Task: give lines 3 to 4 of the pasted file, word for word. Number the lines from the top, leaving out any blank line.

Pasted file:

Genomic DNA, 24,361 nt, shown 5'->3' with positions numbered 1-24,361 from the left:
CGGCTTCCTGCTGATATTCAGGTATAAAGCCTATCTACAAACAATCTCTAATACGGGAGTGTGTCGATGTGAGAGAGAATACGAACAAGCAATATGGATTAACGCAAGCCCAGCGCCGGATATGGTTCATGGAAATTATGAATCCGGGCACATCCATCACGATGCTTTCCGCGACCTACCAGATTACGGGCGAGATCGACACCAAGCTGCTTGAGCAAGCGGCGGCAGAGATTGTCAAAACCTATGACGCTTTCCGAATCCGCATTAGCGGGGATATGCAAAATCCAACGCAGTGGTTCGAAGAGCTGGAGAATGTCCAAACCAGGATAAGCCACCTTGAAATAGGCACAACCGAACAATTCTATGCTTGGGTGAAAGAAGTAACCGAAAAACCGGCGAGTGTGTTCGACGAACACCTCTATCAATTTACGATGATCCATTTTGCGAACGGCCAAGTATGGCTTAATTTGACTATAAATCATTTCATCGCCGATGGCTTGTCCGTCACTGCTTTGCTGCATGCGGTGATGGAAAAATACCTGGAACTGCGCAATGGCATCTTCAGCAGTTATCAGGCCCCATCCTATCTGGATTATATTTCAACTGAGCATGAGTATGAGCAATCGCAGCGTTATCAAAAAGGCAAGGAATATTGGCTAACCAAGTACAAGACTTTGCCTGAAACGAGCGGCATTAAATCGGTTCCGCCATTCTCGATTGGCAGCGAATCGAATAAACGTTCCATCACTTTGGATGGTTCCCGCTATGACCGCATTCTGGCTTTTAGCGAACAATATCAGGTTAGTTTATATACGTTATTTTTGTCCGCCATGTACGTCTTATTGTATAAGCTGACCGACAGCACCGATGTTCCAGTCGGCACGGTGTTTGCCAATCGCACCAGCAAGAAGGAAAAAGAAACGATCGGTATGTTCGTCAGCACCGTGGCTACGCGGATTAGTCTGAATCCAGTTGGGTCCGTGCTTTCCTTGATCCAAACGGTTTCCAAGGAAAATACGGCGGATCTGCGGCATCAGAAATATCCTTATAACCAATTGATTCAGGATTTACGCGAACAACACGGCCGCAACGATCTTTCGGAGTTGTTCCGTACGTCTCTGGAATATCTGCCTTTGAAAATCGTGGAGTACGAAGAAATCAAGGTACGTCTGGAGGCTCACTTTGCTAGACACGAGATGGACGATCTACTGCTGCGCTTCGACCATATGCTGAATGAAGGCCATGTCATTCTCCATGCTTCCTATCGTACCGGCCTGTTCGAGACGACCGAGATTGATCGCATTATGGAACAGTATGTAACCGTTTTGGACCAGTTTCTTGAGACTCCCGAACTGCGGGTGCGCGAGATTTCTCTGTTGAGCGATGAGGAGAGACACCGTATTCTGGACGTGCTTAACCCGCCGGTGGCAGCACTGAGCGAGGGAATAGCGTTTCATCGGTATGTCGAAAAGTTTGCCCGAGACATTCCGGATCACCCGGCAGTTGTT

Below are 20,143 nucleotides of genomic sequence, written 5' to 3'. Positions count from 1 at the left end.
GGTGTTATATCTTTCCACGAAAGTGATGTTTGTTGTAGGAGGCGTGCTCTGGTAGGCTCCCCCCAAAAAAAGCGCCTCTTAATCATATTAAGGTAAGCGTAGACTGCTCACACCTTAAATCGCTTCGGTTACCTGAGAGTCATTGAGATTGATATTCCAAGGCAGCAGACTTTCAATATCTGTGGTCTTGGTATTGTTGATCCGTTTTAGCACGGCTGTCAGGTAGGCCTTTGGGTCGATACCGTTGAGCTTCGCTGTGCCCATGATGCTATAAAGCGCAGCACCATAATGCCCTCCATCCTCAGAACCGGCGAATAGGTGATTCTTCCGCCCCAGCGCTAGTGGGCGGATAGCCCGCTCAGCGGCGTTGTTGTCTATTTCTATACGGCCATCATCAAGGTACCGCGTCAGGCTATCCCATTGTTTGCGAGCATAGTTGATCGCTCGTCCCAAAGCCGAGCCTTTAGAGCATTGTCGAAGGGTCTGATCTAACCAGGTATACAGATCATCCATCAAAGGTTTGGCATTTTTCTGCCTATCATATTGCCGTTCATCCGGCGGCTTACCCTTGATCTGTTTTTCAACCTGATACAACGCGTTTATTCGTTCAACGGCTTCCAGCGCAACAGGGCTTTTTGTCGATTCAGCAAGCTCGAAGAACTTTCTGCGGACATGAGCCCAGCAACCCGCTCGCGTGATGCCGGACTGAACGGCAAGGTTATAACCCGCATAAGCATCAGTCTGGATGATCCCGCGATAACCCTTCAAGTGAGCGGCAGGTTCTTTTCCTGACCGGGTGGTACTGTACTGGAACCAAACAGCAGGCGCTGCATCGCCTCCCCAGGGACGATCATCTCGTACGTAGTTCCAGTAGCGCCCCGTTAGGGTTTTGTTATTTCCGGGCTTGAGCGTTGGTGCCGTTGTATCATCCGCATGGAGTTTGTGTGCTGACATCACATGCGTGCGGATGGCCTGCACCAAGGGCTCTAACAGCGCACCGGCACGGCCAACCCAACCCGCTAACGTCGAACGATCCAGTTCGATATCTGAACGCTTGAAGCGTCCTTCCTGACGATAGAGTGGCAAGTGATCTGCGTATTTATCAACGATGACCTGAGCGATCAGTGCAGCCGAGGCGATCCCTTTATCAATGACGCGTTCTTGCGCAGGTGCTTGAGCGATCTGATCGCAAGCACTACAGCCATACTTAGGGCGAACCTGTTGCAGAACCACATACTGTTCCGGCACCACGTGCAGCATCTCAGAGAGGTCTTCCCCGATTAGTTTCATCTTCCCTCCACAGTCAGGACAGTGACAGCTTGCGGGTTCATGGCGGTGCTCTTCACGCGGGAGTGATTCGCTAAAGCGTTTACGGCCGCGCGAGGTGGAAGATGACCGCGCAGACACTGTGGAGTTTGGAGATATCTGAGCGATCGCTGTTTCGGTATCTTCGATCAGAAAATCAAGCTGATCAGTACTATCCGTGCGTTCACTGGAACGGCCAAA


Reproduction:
Below are 20,143 nucleotides of genomic sequence, written 5' to 3'. Positions count from 1 at the left end.
GGTGTTATATCTTTCCACGAAAGTGATGTTTGTTGTAGGAGGCGTGCTCTGGTAGGCTCCCCCCAAAAAAAGCGCCTCTTAATCATATTAAGGTAAGCGTAGACTGCTCACACCTTAAATCGCTTCGGTTACCTGAGAGTCATTGAGATTGATATTCCAAGGCAGCAGACTTTCAATATCTGTGGTCTTGGTATTGTTGATCCGTTTTAGCACGGCTGTCAGGTAGGCCTTTGGGTCGATACCGTTGAGCTTCGCTGTGCCCATGATGCTATAAAGCGCAGCACCATAATGCCCTCCATCCTCAGAACCGGCGAATAGGTGATTCTTCCGCCCCAGCGCTAGTGGGCGGATAGCCCGCTCAGCGGCGTTGTTGTCTATTTCTATACGGCCATCATCAAGGTACCGCGTCAGGCTATCCCATTGTTTGCGAGCATAGTTGATCGCTCGTCCCAAAGCCGAGCCTTTAGAGCATTGTCGAAGGGTCTGATCTAACCAGGTATACAGATCATCCATCAAAGGTTTGGCATTTTTCTGCCTATCATATTGCCGTTCATCCGGCGGCTTACCCTTGATCTGTTTTTCAACCTGATACAACGCGTTTATTCGTTCAACGGCTTCCAGCGCAACAGGGCTTTTTGTCGATTCAGCAAGCTCGAAGAACTTTCTGCGGACATGAGCCCAGCAACCCGCTCGCGTGATGCCGGACTGAACGGCAAGGTTATAACCCGCATAAGCATCAGTCTGGATGATCCCGCGATAACCCTTCAAGTGAGCGGCAGGTTCTTTTCCTGACCGGGTGGTACTGTACTGGAACCAAACAGCAGGCGCTGCATCGCCTCCCCAGGGACGATCATCTCGTACGTAGTTCCAGTAGCGCCCCGTTAGGGTTTTGTTATTTCCGGGCTTGAGCGTTGGTGCCGTTGTATCATCCGCATGGAGTTTGTGTGCTGACATCACATGCGTGCGGATGGCCTGCACCAAGGGCTCTAACAGCGCACCGGCACGGCCAACCCAACCCGCTAACGTCGAACGATCCAGTTCGATATCTGAACGCTTGAAGCGTCCTTCCTGACGATAGAGTGGCAAGTGATCTGCGTATTTATCAACGATGACCTGAGCGATCAGTGCAGCCGAGGCGATCCCTTTATCAATGACGCGTTCTTGCGCAGGTGCTTGAGCGATCTGATCGCAAGCACTACAGCCATACTTAGGGCGAACCTGTTGCAGAACCACATACTGTTCCGGCACCACGTGCAGCATCTCAGAGAGGTCTTCCCCGATTAGTTTCATCTTCCCTCCACAGTCAGGACAGTGACAGCTTGCGGGTTCATGGCGGTGCTCTTCACGCGGGAGTGATTCGCTAAAGCGTTTACGGCCGCGCGAGGTGGAAGATGACCGCGCAGACACTGTGGAGTTTGGAGATATCTGAGCGATCGCTGTTTCGGTATCTTCGATCAGAAAATCAAGCTGATCAGTACTATCCGTGCGTTCACTGGAACGGCCAAA